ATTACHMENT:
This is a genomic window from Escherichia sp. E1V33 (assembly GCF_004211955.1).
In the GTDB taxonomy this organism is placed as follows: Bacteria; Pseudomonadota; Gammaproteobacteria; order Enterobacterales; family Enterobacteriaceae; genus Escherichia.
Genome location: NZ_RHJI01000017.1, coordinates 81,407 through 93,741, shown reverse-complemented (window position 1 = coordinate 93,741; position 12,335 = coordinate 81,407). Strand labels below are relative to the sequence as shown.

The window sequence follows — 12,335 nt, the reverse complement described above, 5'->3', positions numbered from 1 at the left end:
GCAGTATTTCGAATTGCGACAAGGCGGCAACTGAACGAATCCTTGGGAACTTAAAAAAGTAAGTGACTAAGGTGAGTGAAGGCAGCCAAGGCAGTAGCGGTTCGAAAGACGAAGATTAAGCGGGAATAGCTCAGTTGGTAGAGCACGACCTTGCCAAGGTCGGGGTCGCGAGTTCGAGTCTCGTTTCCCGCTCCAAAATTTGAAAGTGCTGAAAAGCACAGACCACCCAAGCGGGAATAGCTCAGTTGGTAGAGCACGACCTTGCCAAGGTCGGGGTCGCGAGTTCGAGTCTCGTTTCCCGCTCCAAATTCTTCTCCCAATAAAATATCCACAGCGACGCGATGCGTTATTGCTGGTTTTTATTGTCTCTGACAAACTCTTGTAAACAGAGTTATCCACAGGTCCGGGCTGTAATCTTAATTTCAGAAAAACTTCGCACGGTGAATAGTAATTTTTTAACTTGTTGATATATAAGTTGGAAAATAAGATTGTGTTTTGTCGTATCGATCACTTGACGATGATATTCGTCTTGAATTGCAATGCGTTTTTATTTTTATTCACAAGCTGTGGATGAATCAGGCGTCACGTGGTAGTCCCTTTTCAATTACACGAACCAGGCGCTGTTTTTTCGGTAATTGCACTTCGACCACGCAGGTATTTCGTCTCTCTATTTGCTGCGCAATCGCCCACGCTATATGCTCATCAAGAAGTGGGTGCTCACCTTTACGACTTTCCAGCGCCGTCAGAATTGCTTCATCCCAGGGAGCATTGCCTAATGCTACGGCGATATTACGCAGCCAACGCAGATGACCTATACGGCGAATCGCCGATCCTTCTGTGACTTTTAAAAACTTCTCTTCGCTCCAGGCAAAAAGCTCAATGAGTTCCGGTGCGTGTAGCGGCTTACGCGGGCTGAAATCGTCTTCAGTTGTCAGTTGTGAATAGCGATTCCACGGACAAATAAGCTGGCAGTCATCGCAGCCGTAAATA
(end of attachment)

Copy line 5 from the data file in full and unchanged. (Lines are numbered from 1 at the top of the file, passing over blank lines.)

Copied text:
GCAGTATTTCGAATTGCGACAAGGCGGCAACTGAACGAATCCTTGGGAACTTAAAAAAGTAAGTGACTAAGGTGAGTGAAGGCAGCCAAGGCAGTAGCGGTTCGAAAGACGAAGATTAAGCGGGAATAGCTCAGTTGGTAGAGCACGACCTTGCCAAGGTCGGGGTCGCGAGTTCGAGTCTCGTTTCCCGCTCCAAAATTTGAAAGTGCTGAAAAGCACAGACCACCCAAGCGGGAATAGCTCAGTTGGTAGAGCACGACCTTGCCAAGGTCGGGGTCGCGAGTTCGAGTCTCGTTTCCCGCTCCAAATTCTTCTCCCAATAAAATATCCACAGCGACGCGATGCGTTATTGCTGGTTTTTATTGTCTCTGACAAACTCTTGTAAACAGAGTTATCCACAGGTCCGGGCTGTAATCTTAATTTCAGAAAAACTTCGCACGGTGAATAGTAATTTTTTAACTTGTTGATATATAAGTTGGAAAATAAGATTGTGTTTTGTCGTATCGATCACTTGACGATGATATTCGTCTTGAATTGCAATGCGTTTTTATTTTTATTCACAAGCTGTGGATGAATCAGGCGTCACGTGGTAGTCCCTTTTCAATTACACGAACCAGGCGCTGTTTTTTCGGTAATTGCACTTCGACCACGCAGGTATTTCGTCTCTCTATTTGCTGCGCAATCGCCCACGCTATATGCTCATCAAGAAGTGGGTGCTCACCTTTACGACTTTCCAGCGCCGTCAGAATTGCTTCATCCCAGGGAGCATTGCCTAATGCTACGGCGATATTACGCAGCCAACGCAGATGACCTATACGGCGAATCGCCGATCCTTCTGTGACTTTTAAAAACTTCTCTTCGCTCCAGGCAAAAAGCTCAATGAGTTCCGGTGCGTGTAGCGGCTTACGCGGGCTGAAATCGTCTTCAGTTGTCAGTTGTGAATAGCGATTCCACGGACAAATAAGCTGGCAGTCATCGCAGCCGTAAATA